Despite the fact that each of the other three women — two long married and one single but “going steady” (never hear that term used anymore) — assured her that they had never been beat up by any man let alone their husbands, she didn’t believe them.
People project their own attitudes and beliefs onto others.
What she did believe was that all men beat up all women and that everyone lied about it all the time. Nothing anyone said would ever convince her otherwise. She didn’t understand that this told the other women more about her — she was either attracted to abusive men or brought the latent abuse out of otherwise non-abusive men — than it did about men.
Either way, my dreams ceased to be focused on her mouth and her thighs. (Did I mention her thighs? They were a part of her incredible legs. She had two of them, one on each side.) That is, I no longer felt any attraction toward this incredibly attractive woman!
I always understood this to be a form of projection: that is, she projected her experiences onto all the other women that she meant, assumed them to be so, and doubted the veracity of any woman of denied them. Again, apparently projection is not the term that I want here either.
Projecting positive attitudes
I thought that ‘positive projection’ was a ‘real’ psychological concept. But the use of the term projection is understood to be primarily negative. I was at a loss for the correct term and really did not want to spend hours bopping around the Internet looking for I-know-not-what. So I turned to my loyal retainer Michael and queried him.
Actually, Michael was my batman in our previous lives when I flew Camels for the RFC. Despite being deprived of the comic book experience in this lifetime’s childhood, he nonetheless thinks of himself as ‘my Alfred.’ Too many movies, y’see. He alerted me to the false-consensus effect, which I duly looked up:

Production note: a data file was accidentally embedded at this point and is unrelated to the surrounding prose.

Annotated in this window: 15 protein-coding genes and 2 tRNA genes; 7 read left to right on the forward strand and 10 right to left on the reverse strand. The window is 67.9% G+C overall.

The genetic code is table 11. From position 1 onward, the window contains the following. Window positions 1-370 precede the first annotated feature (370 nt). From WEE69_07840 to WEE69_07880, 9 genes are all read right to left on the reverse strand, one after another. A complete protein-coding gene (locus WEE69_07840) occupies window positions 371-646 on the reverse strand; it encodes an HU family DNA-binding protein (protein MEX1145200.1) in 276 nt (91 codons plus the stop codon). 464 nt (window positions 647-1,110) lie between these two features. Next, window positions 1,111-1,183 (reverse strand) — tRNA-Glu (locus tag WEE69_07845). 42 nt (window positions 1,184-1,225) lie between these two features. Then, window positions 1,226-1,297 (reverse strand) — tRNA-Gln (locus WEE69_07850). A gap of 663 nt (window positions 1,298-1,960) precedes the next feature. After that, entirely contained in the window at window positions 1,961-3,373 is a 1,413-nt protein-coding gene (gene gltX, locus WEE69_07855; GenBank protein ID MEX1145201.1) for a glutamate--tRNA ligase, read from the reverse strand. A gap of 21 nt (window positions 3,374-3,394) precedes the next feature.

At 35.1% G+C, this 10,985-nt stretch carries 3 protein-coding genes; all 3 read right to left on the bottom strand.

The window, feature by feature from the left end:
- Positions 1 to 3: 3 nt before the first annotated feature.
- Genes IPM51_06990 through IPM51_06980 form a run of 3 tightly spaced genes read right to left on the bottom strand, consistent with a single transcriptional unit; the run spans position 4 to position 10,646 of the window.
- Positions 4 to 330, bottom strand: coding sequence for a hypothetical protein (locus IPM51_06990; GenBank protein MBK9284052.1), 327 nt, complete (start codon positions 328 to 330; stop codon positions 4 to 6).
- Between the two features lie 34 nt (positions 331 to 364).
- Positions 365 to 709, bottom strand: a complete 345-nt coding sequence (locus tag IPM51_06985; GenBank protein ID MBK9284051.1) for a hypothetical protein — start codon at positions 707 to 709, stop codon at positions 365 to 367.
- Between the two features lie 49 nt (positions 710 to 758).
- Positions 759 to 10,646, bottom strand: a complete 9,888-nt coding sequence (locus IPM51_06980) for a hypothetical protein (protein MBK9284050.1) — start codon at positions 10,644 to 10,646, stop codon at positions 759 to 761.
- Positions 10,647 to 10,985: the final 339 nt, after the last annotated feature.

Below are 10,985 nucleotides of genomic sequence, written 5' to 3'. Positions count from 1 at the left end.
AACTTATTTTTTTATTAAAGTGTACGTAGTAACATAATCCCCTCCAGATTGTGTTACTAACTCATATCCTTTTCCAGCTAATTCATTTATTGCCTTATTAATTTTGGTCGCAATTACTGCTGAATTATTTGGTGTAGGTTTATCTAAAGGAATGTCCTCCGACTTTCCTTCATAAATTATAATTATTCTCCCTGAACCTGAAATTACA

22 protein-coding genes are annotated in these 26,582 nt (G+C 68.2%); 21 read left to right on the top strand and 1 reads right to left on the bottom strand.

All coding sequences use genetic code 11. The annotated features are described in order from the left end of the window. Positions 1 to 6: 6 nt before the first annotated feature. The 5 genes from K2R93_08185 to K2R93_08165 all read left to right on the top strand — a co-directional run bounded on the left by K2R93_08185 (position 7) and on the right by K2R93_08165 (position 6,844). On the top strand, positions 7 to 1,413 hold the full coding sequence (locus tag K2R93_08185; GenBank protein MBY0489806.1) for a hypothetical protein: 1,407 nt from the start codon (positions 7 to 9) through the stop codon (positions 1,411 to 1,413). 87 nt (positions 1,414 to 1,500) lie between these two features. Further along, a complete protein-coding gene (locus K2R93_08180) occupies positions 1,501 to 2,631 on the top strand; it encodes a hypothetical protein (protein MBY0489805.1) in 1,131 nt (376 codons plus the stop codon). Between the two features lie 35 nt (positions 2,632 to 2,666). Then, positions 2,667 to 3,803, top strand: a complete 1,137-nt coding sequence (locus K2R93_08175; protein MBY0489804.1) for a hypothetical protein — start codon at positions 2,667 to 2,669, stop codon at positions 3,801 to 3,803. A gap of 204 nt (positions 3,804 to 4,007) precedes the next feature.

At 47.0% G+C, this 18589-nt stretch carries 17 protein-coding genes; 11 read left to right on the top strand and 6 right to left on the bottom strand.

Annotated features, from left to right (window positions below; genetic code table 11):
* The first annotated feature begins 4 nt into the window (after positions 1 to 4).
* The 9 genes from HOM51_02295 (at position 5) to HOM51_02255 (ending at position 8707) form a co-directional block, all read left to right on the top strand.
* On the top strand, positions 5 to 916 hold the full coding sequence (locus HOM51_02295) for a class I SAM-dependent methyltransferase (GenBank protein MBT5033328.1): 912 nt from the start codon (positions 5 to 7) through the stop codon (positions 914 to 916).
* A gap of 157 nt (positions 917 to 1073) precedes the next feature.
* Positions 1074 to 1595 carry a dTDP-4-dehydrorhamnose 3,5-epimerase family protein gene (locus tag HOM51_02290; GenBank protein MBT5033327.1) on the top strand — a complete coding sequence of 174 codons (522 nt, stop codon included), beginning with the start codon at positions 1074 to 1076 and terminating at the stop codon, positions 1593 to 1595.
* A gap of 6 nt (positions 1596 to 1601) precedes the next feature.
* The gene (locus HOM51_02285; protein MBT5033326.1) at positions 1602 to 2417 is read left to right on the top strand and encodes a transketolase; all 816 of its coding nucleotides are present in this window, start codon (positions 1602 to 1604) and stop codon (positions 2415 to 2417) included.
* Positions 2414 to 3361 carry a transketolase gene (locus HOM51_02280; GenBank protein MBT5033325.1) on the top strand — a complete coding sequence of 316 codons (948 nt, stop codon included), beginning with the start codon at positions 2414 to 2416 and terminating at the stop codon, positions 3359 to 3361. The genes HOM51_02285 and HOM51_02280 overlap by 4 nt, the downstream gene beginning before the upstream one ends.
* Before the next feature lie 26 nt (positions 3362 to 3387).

“In psychology, the false-consensus effect is a cognitive bias whereby a person tends to overestimate the extent to which their beliefs or opinions are typical of those of others. There is a tendency for people to assume that their own opinions, beliefs, preferences, values, and habits are ‘normal’ and that others also think the same way that they do.This cognitive bias tends to lead to the perception of a consensus that does not exist, a ‘false consensus.’ (Wikipedia)
That definition certainly works for me in this instance, so I don’t need to dig any deeper to make my statements above understood. I will, however, point out that later on the Wiki page it states that projection is also understood to be “the idea that people project their own attitudes and beliefs onto others.” That applies to both negative and positive attitudes and beliefs and fits my previous understanding to the proverbial ‘t’.
Green monkey jizzum
Here I have to call the research and the writing quits here, as I volunteered to be an experimentee for Michael: he has been working on a new vaccine to cure ‘liberalism.’ Of course it is free of all mercury, egg protein, mad cow brain extract (popular for the past two decades as a panacea in some alarming circles in the DC area, especially among ‘fellows’ of such cults as the Heritage Foundation and the Cato Institute), and green monkey jizzum.
I will close with a witticism. As much as I would like to attribute this quip to Mark Twain (my personal mentor in the same previous life in which Michael was my batman), it can’t be so. I must take credit for the coining of it:
“If someone dislikes you long enough and hard enough, you will come to dislike him in the same manner.”
Unless, of course, you’re Jesus.
Or Buddha . . .